Sorry, that’s incorrect. OTC dosage directions are instructions that should be followed exactly, unless a healthcare provider specifically tells you otherwise. This means you should never take more of a medicine than the label says, and you should never take a medicine for longer than the label says. While OTC medicines are safe and effective when taken according to the label, no medicine is without risk, and that includes OTC medicines.

OTCs 101 Quiz

question 3 of 10

If you do not follow the directions on an OTC label, what could happen?

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Correct! You must always use OTC medicines according to their instructions. Taking more of an OTC medicine or for a longer period of time than labeled—unless specifically told to do so by your healthcare provider—could cause health problems.

Sorry, that’s incorrect. You must always use OTC medicines according to their instructions in order to avoid possible health problems, side effects, and long-term damage. OTCs are serious medicines. Taking more of an OTC medicine or for a longer period of time than labeled—unless specifically told to do so by your healthcare provider—could cause health problems.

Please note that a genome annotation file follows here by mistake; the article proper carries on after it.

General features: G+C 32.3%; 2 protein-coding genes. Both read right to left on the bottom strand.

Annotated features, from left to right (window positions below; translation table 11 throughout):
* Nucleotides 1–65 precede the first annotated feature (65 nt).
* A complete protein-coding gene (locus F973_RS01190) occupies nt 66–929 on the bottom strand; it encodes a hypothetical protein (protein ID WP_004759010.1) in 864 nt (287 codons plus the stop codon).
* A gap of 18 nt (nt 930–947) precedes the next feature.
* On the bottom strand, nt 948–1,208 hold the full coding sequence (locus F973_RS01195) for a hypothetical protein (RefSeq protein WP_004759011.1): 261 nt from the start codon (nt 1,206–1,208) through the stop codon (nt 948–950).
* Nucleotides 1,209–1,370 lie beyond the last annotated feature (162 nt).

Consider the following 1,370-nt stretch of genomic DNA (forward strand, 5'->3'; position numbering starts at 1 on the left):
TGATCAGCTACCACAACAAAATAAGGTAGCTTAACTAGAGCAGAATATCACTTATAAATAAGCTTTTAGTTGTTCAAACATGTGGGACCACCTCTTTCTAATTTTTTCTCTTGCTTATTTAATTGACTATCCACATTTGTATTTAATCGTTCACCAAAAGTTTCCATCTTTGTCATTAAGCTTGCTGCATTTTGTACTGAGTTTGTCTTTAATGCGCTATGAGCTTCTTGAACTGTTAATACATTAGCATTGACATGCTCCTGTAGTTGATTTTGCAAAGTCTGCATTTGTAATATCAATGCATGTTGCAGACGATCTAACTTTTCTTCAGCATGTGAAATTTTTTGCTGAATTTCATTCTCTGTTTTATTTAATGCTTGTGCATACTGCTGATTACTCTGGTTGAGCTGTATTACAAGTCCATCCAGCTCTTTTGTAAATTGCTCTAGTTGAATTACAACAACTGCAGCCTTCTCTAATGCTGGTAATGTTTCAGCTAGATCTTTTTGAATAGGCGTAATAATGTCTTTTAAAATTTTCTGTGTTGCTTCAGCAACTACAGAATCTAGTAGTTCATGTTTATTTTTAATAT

OTCs 101 Quiz

question 4 of 10

What is the Drug Facts label?

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Correct! The label for OTC medicines is called the Drug Facts label. It is based on rules from the FDA and is found on the back and often the sides of the OTC box or package. The Drug Facts label provides important information about the safe and effective use of an OTC medicine and is written in the same format and order for every medicine. Every OTC Drug Facts label on store shelves has been approved by FDA.